I know what you want to hear about—this week it’s all
wants to talk about. Begins with an “i,” ends with an “e.” That’s right, it’s the word “indefatigable.” Well, don’t trouble your pretty little heads, because we’re not going to fall prey to all that nonsense. When it comes to Gadgetbox, we cover all sorts of gimzos and doohickies—not just what
everybody else is prattling on about.
So sit back and take a break from all the talk of convergence, revolutions, and life-changing devices with this week’s Gadgetbox. Instead, we’ve got news on Nintendo’s surprising deal with third-party developers, a rodent you can throw in the wash without getting bit, and a newfangled way of following the ol’ ballgame.
Nintendo shows third-party developers some love
Bandy about the phrase “third-party developers” nowadays, and you’ll get a collective wince from the Apple community. But not all companies are quite so restrictive when it comes to playing nicely with others.
Take game powerhouse Nintendo, for example. Today, the home of Mario, Link, and Samus Aran
announced a program called WiiWare, which will allow third-party developers to create their own games to be downloaded from the Wii’s Shop Channel.
“Independent developers armed with small budgets and big ideas will be able to get their original games into the marketplace to see if we can find the next smash hit,” says Nintendo of America President Reggie Fils-Aime. “WiiWare brings new levels of creativity and value to the ever-growing population of Wii owners.”
The first content will start appearing next year, and will be purchased using redeemable Wii Points, just like the current downloadable titles available; developers will also be able to take advantage of the Wii’s unique motion-sensing controls.
There are a couple of catches: for one thing, Nintendo will determine the appropriate pricing of the titles, and while they won’t make any decisions about the content of the games (it’s up to the publishers or developers to seek ratings from the Entertainment Software Rating Board), they will check them for bugs.
Overall, it sounds like a promising way for aspiring game developers to get some exposure. As many have remarked, Nintendo and Apple are very similar companies in outlook and ethos; perhaps Cupertino will find itlsef taking a page from them in the future with the, er,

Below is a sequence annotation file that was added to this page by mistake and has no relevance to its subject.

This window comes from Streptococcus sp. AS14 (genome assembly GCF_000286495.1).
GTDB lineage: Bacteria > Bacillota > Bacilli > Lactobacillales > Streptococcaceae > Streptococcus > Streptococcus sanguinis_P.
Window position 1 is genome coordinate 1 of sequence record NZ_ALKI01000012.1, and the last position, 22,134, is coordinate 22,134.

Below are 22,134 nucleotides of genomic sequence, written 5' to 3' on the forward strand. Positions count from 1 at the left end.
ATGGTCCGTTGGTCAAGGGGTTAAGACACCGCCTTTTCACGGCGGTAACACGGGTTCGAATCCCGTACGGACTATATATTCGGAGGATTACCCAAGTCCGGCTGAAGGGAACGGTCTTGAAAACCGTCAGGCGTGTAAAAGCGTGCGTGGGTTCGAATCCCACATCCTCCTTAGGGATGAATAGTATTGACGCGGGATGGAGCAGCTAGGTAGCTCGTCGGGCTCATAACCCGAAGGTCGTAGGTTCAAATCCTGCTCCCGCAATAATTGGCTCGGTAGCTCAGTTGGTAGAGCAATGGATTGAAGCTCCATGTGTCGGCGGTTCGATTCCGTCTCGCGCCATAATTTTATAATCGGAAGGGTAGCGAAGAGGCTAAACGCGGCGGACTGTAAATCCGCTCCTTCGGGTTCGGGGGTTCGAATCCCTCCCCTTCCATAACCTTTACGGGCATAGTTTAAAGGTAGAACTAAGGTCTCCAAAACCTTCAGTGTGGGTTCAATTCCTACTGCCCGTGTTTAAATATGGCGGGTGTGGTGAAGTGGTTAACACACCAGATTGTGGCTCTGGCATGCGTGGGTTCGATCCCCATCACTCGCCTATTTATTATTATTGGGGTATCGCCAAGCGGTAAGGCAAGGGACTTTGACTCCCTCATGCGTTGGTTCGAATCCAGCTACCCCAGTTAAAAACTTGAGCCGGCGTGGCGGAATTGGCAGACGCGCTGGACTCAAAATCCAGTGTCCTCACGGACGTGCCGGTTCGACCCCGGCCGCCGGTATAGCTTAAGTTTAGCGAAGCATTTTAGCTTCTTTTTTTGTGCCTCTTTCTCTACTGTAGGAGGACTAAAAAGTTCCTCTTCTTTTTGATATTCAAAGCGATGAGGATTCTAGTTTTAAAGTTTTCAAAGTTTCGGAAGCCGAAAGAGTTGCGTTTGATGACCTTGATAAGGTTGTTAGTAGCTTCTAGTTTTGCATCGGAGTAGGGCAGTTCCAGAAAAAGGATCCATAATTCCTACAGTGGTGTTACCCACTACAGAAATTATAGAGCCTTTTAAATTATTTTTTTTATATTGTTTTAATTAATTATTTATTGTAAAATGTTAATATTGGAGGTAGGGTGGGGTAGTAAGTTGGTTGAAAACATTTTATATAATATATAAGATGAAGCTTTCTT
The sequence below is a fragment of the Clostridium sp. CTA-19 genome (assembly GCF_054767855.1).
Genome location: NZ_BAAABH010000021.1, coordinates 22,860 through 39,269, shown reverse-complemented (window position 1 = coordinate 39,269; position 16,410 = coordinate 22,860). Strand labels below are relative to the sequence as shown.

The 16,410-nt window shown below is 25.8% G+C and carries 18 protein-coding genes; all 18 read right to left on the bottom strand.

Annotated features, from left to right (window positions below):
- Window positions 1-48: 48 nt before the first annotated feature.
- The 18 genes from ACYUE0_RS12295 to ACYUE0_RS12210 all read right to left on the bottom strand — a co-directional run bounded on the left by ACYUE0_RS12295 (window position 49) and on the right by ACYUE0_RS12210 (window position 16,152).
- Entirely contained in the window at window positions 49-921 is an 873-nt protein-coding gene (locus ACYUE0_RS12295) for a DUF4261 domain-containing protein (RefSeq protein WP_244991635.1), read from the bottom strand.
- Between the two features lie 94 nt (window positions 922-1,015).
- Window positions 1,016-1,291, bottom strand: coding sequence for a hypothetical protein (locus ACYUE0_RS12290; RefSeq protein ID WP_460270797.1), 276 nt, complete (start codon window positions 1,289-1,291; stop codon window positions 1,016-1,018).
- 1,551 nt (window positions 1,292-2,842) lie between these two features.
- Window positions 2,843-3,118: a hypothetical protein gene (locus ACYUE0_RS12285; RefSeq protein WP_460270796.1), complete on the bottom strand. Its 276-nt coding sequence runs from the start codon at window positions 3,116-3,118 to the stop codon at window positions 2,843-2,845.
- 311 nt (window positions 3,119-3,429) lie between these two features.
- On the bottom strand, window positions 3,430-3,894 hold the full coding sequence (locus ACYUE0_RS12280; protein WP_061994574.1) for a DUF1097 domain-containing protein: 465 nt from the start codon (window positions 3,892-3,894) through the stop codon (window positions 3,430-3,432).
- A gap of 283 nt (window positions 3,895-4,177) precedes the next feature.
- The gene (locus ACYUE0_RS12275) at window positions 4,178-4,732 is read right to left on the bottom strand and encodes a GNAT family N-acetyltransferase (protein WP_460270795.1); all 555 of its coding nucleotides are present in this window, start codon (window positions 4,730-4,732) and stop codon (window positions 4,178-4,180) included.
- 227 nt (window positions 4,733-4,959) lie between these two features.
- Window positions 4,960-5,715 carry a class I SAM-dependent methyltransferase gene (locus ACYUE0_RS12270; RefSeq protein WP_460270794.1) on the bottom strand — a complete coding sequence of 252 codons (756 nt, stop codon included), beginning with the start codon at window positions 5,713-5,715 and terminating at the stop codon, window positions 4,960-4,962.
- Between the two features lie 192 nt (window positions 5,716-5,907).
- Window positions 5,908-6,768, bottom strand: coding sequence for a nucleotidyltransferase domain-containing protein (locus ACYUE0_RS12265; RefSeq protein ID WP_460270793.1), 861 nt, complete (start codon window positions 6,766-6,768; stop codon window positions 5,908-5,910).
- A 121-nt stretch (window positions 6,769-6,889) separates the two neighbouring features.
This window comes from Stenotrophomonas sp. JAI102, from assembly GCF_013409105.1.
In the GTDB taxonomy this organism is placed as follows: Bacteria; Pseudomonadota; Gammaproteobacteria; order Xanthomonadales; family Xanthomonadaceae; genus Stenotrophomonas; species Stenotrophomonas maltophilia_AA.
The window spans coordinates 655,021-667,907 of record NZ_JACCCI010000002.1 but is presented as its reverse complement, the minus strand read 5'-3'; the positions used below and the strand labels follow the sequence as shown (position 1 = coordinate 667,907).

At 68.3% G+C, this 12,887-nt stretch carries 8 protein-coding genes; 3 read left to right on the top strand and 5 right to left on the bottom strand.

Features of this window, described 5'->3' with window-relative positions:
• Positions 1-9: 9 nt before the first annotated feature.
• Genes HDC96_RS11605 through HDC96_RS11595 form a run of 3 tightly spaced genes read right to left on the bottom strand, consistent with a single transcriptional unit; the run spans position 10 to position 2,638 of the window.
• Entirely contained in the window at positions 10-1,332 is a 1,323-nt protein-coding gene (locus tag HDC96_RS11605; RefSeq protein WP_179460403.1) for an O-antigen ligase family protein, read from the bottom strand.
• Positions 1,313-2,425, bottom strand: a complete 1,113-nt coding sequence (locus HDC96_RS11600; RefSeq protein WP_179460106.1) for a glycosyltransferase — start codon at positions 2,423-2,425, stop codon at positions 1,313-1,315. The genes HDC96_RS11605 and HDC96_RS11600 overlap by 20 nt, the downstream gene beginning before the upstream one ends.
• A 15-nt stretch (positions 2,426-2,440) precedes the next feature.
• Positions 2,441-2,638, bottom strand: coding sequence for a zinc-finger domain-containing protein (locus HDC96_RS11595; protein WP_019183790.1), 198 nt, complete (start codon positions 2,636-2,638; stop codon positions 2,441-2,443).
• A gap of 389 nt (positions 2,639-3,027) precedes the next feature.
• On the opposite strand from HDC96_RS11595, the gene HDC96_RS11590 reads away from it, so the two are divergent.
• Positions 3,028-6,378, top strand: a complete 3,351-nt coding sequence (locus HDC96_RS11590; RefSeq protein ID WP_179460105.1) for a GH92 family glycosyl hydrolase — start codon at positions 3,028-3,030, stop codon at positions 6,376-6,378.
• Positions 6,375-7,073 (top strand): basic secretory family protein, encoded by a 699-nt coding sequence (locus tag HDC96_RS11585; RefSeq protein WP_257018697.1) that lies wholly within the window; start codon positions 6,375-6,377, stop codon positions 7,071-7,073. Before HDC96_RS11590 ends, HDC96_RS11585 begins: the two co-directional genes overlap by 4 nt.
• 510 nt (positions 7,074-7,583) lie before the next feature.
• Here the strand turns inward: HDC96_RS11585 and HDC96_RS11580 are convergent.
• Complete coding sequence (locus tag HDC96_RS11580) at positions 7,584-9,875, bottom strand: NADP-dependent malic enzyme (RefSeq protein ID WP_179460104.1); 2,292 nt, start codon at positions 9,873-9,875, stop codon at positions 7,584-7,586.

Cleanliness is next to scrolliness
Mice and keyboards get a pretty heavy workout in today’s computer-heavy environments. After a few weeks of contsant hand sweat, food crumbs, and dirt, they can get, well,
(to use a technical term). But cleaning them up can be an adventure in itself—some people give up and just buy new mice, while others suffer with a grimy rodent.
Belkin’s out to make it a little easier on heavy mouse users with their new
Washable Mouse. Not only will it resist spills, but you can feel free to dunk it under the faucet to clean off that accumulated cruft. On the mouse side, it features a 1200dpi optical sensor and a vertical- and horizontal-scrolling pad instead of a scroll wheel (traditionally not a feature that plays well with water).
The Washable Mouse will run you $29.99 when it’s available in August 2007 and, unlike other rodents that you attempt to submerge in water, it will probably not try to kill you and all of your offspring.
In the olden days, all scoreboards were wireless
It’s a shame that Father’s Day went past without me knowing about
the Liveboard, because it could have been the perfect all-too-expensive gift for my dad the baseball nut. For those that haven’t quite graduated to the rich sports content offered online, the Liveboard is a dedicated scoreboard device that sits wherever you like and reports on the score, inning, count, and base occupancy of the baseball game of your choice.
How does this magical box know these things? Well, it talks to your computer, either via Bluetooth or via Wireless USB. You use the included software to control which game you want to follow and let the Liveboard do the rest. One downside: at the moment, there’s only compatibility with Windows—Mac support is on the way though, so for the meantime, OS X users will have to rely on the likes of Parallels and Boot Camp.
The Liveboard is a little pricey at $299, but that’s hardly too high a price to pay to remind your own dad of those countless summer twilight hours spent playing catch in the backyard. Good news is that there’s a 30-day risk-free trial—and if he doesn’t like it, you can send it back for a full refund.
On the other hand, you could always just buy your dad a cheap wireless audio device that tells him what’s happening in the game
in real time
That’s it for this week’s Gadgetbox. Come back next week when the wonders of convergence brings us a washable wireless baseball scoreboard that’s open to third-party developers. Indefatigable, indeed.